Last October, we were hustling to get our site launched just 40 days after the Vindicator closed its doors to ensure that Youngstown and the Mahoning Valley still had accountability journalism. Today, we are finding ourselves in the middle of an unprecedented news event that will have untold implications for our community, our business and our very existence.
In the past 30 days, we’ve seen our traffic rise and our priorities shift to meet the needs of our readers. We’ve lost a member of our team to the virus that has been driving all of this change, and have been unable to mark his passing in any of the usual ways. We haven’t been able to stop.
This is simultaneously a terrible and inspiring time to be working in local news.
First, my doctor told me the variety of breast cancer I have, triple negative, is more aggressive, harder to treat and more likely to return than other types.
Then I found out the pain in my neck that had developed the weekend before was not, in fact, because I slept wrong, but was a swollen lymph node pushing up under my collarbone, indicating the disease had already spread beyond my chest.
Later, a genetic test would reveal the BRCA1 gene mutation that had been hiding in my DNA all my life, like a ticking time bomb.
Those weeks of terror are not unlike the news cycle we are all living in now.
Every day reveals new horrors and challenges brought on by the spread of COVID-19. As time passes, we find out someone else from our overlapping social circles has it, or has died from it. Much like the cancer support groups I joined after my diagnosis, the attendance in our daily lives is slowly decreasing.
At Mahoning Matters, we make it our mission, above all, to be useful to our readers in Northeast Ohio. In the midst of the public health and economic crisis created by the arrival of COVID-19, we’ve found ourselves constantly evaluating if we are keeping to that mission.
Like many newsrooms across the nation and the world, we’re in a constant state of upheaval in covering the biggest story of the century so far. Our day-to-day has become anything but, and it’s forced a shift in our editorial strategy while attempting to keep to our mission.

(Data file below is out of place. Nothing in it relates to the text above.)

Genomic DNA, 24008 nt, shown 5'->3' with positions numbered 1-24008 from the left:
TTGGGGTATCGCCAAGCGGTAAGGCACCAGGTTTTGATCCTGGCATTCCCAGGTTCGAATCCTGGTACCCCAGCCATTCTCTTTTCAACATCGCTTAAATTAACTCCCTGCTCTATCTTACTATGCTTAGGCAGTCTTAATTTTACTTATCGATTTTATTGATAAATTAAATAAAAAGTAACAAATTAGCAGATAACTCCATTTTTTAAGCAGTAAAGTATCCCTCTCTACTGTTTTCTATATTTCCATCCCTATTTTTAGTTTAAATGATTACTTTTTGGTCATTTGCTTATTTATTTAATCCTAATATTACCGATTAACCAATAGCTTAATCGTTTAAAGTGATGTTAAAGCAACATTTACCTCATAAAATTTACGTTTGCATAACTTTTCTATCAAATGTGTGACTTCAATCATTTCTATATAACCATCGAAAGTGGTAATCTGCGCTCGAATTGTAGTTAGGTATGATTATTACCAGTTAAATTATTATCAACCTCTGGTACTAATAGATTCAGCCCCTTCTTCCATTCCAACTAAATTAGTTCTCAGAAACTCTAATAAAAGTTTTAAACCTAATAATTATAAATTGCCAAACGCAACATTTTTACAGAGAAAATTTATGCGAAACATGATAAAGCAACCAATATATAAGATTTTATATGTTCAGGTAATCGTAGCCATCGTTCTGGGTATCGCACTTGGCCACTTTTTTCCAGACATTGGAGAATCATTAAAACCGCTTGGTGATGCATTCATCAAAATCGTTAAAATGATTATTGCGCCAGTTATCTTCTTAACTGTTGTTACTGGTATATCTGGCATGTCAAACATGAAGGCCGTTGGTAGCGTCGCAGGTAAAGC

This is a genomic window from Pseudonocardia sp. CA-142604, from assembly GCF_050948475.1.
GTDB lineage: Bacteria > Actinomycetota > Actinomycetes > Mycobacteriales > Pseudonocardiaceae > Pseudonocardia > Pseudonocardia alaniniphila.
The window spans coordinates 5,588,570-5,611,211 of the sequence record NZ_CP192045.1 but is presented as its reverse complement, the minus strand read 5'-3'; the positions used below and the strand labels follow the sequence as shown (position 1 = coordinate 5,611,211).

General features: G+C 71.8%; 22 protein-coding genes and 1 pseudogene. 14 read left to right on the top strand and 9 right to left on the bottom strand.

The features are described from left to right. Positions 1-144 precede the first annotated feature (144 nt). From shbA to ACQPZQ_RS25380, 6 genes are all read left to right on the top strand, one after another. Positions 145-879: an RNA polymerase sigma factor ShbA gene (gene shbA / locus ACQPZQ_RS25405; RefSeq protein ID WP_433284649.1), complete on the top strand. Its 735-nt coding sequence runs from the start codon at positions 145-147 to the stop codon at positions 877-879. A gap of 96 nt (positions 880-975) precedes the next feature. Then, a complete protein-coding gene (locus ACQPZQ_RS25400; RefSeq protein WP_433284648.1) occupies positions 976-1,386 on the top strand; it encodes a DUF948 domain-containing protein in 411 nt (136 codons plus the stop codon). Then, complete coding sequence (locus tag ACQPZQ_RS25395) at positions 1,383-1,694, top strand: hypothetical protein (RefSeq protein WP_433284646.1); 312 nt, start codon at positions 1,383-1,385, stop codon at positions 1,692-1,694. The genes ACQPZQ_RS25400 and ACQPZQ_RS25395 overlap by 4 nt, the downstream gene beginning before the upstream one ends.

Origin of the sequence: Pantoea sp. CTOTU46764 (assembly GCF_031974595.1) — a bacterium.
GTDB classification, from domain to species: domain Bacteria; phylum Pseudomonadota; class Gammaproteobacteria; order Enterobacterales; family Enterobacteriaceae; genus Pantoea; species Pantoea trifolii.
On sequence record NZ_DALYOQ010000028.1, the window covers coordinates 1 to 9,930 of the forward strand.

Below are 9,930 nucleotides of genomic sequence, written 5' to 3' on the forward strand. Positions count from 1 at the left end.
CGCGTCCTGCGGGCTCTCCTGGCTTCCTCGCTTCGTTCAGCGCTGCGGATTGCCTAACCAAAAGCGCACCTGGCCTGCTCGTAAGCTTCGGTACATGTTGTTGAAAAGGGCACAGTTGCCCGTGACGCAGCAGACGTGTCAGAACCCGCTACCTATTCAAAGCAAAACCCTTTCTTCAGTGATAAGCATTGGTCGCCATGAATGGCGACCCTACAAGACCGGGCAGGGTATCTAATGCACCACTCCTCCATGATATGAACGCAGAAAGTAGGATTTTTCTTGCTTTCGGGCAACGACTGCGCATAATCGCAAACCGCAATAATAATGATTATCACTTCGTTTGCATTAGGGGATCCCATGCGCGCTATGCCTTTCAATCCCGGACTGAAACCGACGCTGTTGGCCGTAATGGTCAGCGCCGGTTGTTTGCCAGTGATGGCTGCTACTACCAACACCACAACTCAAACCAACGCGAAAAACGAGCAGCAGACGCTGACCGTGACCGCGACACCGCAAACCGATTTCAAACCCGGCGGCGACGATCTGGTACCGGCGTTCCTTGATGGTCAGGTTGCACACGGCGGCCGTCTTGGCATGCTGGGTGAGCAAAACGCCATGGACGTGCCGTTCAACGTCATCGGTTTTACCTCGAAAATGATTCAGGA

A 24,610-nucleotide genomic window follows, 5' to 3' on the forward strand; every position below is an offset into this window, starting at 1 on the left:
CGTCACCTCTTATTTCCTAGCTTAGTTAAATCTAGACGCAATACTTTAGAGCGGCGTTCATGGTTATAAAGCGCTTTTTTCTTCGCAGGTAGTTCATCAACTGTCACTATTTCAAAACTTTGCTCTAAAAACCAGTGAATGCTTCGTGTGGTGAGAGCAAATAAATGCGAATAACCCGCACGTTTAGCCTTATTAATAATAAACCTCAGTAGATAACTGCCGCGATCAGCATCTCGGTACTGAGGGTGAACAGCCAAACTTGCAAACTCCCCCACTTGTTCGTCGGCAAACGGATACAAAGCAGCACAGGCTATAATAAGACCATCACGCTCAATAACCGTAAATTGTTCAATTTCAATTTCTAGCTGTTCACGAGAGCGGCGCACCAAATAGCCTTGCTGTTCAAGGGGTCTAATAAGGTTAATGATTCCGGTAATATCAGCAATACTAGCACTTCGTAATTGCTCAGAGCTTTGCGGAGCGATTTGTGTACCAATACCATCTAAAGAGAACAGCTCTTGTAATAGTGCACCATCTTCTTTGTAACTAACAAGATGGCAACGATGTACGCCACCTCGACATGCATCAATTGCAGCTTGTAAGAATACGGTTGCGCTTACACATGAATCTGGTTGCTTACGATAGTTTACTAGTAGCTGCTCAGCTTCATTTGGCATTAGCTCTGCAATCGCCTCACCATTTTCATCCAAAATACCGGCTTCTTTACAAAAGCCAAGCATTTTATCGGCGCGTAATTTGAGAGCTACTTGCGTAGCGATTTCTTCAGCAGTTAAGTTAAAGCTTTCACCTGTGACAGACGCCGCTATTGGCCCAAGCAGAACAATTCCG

Prior to the arrival of coronavirus to our nation’s consciousness and living rooms, we were just really getting our footing as a news organization and small business in the Mahoning Valley. We set out to differentiate ourselves from other local media, which includes three TV news stations, a business journal and a daily newspaper out of nearby Trumbull County. We tried to avoid chasing the same stories as everyone else, instead linking to them in a new curated email newsletter called “Morning Matters”.
Instead, we spent our limited staff’s time focusing on telling exclusive stories through an accountability lens and featuring information that was, above all, useful. In February, we had what was, by far, our highest traffic month yet, driven largely by extensive coverage of local nursing home inspections and a guide to Lenten fish fry in the area.
Then came March, and with it, news of the coronavirus closing local businesses and schools and generally throwing life as we knew it into a tailspin. Now, we have found ourselves chasing the same story as everyone else, because there is only one story. Our readers are coming to us more often than ever to find out the latest developments in regards to the coronavirus and its effects on the community – and we struggle to support that bottomless need for information while attempting to stick to our principles of what news we cover.
So every day we look at our coverage and ask, “Is this useful?”